CRM software runs my life

Tag: emotional

Empathy is finding echoes of another person in yourself

Empathy Project – my path to discovering empathy

Empathy is finding echoes of another person in yourselfIn a small room off the Google Sydney reception in 2015 I was called a jerk by a co-worker in New York. This isn’t a particularly strong word or anywhere near the worst abuse I had ever heard, but I was stunned given the context of a 1:1 in a very politically correct company. More than that, I was stunned because I was right in my opinion on the discussion subject and he was right in his opinion of me.

The possibility of two things being simultaneously true and contradicting wasn’t beyond me, but I fundamentally didn’t have the skills to break down why or how the relationship had reached this point. Out of a feeling of confusion and basic self-awareness of an issue, I setup a subsequent VC with the peer’s manager. His words still stick with me – “Don’t you think we know that you’re right? In a year’s time we won’t remember the results of the project, but we will remember how we felt working with you”. This was the gap, this was my empathy wakeup call.

It took me almost two years, an MBA and two children before I felt confident that I had developed even an average grasp on empathy. Looking back now, it’s fascinating to me to understand with hindsight why it took so long. My starting point wasn’t poor self-awareness, I’ve always had a decent hold on that. The starting roadblock was that somewhere deep in my past I had developed a belief that emotion had no place in a professional environment. Look at the data, find the objectively correct answer, launch and iterate. Change is hard, but in an environment of constant change you need to put the emotion aside and trust the data will reward you with a better opportunity.

The truth is that emotions are always present, whether you want them there or not. The question is how well do you not only control them, but use them as a force for good. This lead to a deep internal questioning process under the guise of authenticity. Neil Bearden gave me the simplest description of authenticity I’ve ever heard: “Smokers fundamentally want to smoke, they have an underlying and genuine addiction. They do however have first order control over that addiction, based on cancer education for example. Authenticity means you only expose genuine, underlying beliefs or needs – it doesn’t mean you don’t control when and how they are exposed in a sophisticated way.” I could safely explore who I was and what I genuinely wanted, while trusting that this wasn’t laying your soul bare on the table as a whole (although maybe in parts) and more importantly that it was a real tool that I could use both personally and professionally to add a new dimension to my relationships. This was something I wanted.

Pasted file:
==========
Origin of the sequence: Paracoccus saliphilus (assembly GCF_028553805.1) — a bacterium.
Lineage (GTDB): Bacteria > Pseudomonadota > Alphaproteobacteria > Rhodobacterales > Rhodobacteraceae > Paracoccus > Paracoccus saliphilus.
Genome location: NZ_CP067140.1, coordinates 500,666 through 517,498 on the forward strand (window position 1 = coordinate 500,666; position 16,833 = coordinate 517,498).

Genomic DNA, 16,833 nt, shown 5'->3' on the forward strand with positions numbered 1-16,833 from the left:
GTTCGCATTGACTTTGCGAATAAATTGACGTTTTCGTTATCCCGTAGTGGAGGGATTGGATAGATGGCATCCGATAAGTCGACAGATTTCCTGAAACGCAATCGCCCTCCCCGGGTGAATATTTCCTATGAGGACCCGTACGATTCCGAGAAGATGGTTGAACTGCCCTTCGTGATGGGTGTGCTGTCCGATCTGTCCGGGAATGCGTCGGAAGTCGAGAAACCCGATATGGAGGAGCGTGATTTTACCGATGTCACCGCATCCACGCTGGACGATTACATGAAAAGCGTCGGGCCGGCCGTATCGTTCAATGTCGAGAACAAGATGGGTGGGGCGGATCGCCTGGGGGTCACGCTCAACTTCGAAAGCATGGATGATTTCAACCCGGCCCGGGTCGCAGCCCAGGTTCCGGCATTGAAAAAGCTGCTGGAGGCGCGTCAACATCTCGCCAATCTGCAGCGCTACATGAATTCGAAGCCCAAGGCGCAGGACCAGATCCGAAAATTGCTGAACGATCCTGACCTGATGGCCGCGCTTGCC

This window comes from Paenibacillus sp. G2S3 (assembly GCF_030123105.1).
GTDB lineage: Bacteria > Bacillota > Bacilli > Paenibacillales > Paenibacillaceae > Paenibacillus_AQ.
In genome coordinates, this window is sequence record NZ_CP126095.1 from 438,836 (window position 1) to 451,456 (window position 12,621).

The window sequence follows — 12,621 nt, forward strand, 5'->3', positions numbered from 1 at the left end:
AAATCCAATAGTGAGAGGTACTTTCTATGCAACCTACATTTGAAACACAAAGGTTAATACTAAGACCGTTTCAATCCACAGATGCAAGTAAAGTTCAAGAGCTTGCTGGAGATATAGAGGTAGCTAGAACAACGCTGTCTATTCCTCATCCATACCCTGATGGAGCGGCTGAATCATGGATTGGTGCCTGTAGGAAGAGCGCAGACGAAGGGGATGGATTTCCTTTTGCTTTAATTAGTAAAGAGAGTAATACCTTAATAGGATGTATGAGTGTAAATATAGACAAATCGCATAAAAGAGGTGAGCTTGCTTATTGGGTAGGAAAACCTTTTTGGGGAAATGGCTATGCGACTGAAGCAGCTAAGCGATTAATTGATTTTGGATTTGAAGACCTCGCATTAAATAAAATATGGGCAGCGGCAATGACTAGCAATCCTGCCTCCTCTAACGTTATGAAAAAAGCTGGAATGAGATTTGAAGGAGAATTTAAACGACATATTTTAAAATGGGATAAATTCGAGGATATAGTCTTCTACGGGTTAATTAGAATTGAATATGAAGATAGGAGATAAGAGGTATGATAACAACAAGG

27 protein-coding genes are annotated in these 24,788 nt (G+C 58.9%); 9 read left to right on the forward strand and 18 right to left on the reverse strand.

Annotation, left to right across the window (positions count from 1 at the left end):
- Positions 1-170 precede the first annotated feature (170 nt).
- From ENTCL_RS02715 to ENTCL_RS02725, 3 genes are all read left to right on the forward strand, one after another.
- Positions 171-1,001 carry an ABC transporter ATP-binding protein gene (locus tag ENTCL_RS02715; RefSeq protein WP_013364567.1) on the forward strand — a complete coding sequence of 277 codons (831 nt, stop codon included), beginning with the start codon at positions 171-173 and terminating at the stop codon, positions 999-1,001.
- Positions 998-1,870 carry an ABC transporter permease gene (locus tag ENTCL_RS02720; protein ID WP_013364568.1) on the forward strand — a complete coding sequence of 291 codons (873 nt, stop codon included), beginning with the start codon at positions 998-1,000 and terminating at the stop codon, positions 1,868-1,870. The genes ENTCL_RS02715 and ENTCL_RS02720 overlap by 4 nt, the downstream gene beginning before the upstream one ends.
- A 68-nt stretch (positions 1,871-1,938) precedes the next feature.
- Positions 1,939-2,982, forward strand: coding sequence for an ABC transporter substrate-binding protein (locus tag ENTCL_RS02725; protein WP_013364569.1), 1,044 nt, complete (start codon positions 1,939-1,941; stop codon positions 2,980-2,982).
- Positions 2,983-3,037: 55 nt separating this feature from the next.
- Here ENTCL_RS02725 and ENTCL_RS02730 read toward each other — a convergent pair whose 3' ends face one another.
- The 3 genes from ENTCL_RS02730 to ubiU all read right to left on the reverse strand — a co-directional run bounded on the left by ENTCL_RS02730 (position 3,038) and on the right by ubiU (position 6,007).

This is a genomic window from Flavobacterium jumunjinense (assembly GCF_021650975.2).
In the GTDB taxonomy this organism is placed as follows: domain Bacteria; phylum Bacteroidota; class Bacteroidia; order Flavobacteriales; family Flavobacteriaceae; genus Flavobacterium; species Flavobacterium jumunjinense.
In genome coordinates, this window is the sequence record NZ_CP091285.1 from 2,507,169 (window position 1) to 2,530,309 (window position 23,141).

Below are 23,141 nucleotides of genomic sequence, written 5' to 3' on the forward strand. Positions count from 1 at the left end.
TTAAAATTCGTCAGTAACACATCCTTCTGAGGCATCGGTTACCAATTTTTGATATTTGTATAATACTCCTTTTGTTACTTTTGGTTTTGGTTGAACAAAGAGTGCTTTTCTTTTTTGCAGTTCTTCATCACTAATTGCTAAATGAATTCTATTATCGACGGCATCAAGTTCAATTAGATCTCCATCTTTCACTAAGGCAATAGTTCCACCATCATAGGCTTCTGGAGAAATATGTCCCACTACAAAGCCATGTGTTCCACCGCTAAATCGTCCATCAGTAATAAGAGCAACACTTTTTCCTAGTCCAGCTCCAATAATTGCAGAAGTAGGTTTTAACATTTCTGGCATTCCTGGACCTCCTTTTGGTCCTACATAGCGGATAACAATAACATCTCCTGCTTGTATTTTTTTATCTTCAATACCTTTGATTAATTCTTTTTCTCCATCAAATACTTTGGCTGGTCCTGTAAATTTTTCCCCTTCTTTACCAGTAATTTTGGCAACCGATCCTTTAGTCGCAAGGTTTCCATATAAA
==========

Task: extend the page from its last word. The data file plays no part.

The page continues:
The final piece was getting the confidence to use my empathy in a real way. It was about a year of trial and error before I developed any confidence that I wasn’t a) full of shit or b) a bad person who was putting that on display. There was a distinct point at a company offsite that I was so internally conflicted about my ability that I literally wrote my fear on a piece of paper and threw it into the fire. It was time to commit to embracing empathy and there was no going back.

Frankly I still don’t use empathy as often as I should or would like to. I at least know that I enjoy the feeling of connecting with others, that it improves my life and theirs, and that there is plenty more opportunity to use it. That’s enough for me to feel confident, now it’s just a case of practicing and finding the next fault to develop.

Facebook makes you emotionally stunted

Facebook and Zuckerberg are worshipped in a book, movie and this article. I have nothing but respect for the guy and what he has achieved, but what is it doing to society? And if I was cynical (and/or a capitalist), how can we use that change to predict the next big thing?

The quote at the end of the article really struck a chord with me:

We may laugh at Socrates, in the Phaedrus, for denouncing literacy, which he said would create “forgetfulness in the learners’ souls, because they will not use their memories; they will trust to the external written characters and not remember of themselves…. They will appear to be omniscient and will generally know nothing; they will be tiresome company, having the show of wisdom without the reality.”

Is this the first recorded recognition of our increasing degree of specialisation? People’s general knowledge is reduced, and instead focused on a very niche area of experience (i.e. they can rewrite Facebook in Java in under a week, but can’t cook a meat pie).

This specialisation has now extended into the social space. We have less time to socialise, our relationships become more casual, and therefore we need a tool like Facebook to painlessly maintain our fragile web of relationships. Facebook doesn’t deliver a whole lot of intimacy in return, so the numbing cycle continues.

I am not going to make a comment on society becoming more emotionally stunted, because it will make me seem anti-change and old fashioned. Instead, perhaps we can use this as a predictor for future social trends? How can one socialise more efficiently? I only want to be invited to the parties that my best friends are all going to. Alert me when I haven’t replied to my friend’s message within 48 hours. Let me know when I haven’t been tagged in any photos for 7 days and clearly need to get out more. Automated social network maintenance!

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